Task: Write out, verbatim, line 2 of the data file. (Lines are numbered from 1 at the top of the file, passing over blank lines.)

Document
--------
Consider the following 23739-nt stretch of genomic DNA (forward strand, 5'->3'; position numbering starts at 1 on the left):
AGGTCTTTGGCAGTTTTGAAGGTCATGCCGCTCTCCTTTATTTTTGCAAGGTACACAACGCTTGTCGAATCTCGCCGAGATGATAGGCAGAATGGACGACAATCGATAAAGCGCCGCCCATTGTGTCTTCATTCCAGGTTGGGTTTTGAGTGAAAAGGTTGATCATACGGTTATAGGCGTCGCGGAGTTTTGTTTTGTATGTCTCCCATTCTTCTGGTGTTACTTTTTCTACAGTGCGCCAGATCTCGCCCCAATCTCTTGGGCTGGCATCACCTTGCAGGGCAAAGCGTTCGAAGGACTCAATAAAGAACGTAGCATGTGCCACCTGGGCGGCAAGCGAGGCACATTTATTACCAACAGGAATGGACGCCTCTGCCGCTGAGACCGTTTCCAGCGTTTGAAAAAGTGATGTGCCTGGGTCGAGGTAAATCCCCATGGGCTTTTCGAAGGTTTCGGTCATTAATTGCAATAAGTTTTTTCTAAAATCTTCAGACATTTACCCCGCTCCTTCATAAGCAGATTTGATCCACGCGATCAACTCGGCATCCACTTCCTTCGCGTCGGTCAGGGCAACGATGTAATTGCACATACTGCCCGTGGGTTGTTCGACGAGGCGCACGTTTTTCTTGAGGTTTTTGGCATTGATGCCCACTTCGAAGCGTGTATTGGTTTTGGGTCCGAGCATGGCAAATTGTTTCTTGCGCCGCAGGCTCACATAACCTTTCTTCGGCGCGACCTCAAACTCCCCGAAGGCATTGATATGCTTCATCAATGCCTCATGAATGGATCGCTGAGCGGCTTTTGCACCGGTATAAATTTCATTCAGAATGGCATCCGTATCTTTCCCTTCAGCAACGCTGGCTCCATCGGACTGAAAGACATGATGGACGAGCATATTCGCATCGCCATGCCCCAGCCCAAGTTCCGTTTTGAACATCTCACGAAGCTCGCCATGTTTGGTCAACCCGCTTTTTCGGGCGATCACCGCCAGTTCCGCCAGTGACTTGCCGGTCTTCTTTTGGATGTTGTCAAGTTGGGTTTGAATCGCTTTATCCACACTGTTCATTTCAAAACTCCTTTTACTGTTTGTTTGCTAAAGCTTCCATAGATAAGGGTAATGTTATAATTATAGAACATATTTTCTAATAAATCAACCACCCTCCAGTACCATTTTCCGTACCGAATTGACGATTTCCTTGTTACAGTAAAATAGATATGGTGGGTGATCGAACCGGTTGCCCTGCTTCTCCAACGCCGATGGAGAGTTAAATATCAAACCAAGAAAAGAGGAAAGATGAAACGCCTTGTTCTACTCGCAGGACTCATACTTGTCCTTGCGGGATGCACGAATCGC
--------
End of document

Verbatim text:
AGGTCTTTGGCAGTTTTGAAGGTCATGCCGCTCTCCTTTATTTTTGCAAGGTACACAACGCTTGTCGAATCTCGCCGAGATGATAGGCAGAATGGACGACAATCGATAAAGCGCCGCCCATTGTGTCTTCATTCCAGGTTGGGTTTTGAGTGAAAAGGTTGATCATACGGTTATAGGCGTCGCGGAGTTTTGTTTTGTATGTCTCCCATTCTTCTGGTGTTACTTTTTCTACAGTGCGCCAGATCTCGCCCCAATCTCTTGGGCTGGCATCACCTTGCAGGGCAAAGCGTTCGAAGGACTCAATAAAGAACGTAGCATGTGCCACCTGGGCGGCAAGCGAGGCACATTTATTACCAACAGGAATGGACGCCTCTGCCGCTGAGACCGTTTCCAGCGTTTGAAAAAGTGATGTGCCTGGGTCGAGGTAAATCCCCATGGGCTTTTCGAAGGTTTCGGTCATTAATTGCAATAAGTTTTTTCTAAAATCTTCAGACATTTACCCCGCTCCTTCATAAGCAGATTTGATCCACGCGATCAACTCGGCATCCACTTCCTTCGCGTCGGTCAGGGCAACGATGTAATTGCACATACTGCCCGTGGGTTGTTCGACGAGGCGCACGTTTTTCTTGAGGTTTTTGGCATTGATGCCCACTTCGAAGCGTGTATTGGTTTTGGGTCCGAGCATGGCAAATTGTTTCTTGCGCCGCAGGCTCACATAACCTTTCTTCGGCGCGACCTCAAACTCCCCGAAGGCATTGATATGCTTCATCAATGCCTCATGAATGGATCGCTGAGCGGCTTTTGCACCGGTATAAATTTCATTCAGAATGGCATCCGTATCTTTCCCTTCAGCAACGCTGGCTCCATCGGACTGAAAGACATGATGGACGAGCATATTCGCATCGCCATGCCCCAGCCCAAGTTCCGTTTTGAACATCTCACGAAGCTCGCCATGTTTGGTCAACCCGCTTTTTCGGGCGATCACCGCCAGTTCCGCCAGTGACTTGCCGGTCTTCTTTTGGATGTTGTCAAGTTGGGTTTGAATCGCTTTATCCACACTGTTCATTTCAAAACTCCTTTTACTGTTTGTTTGCTAAAGCTTCCATAGATAAGGGTAATGTTATAATTATAGAACATATTTTCTAATAAATCAACCACCCTCCAGTACCATTTTCCGTACCGAATTGACGATTTCCTTGTTACAGTAAAATAGATATGGTGGGTGATCGAACCGGTTGCCCTGCTTCTCCAACGCCGATGGAGAGTTAAATATCAAACCAAGAAAAGAGGAAAGATGAAACGCCTTGTTCTACTCGCAGGACTCATACTTGTCCTTGCGGGATGCACGAATCGC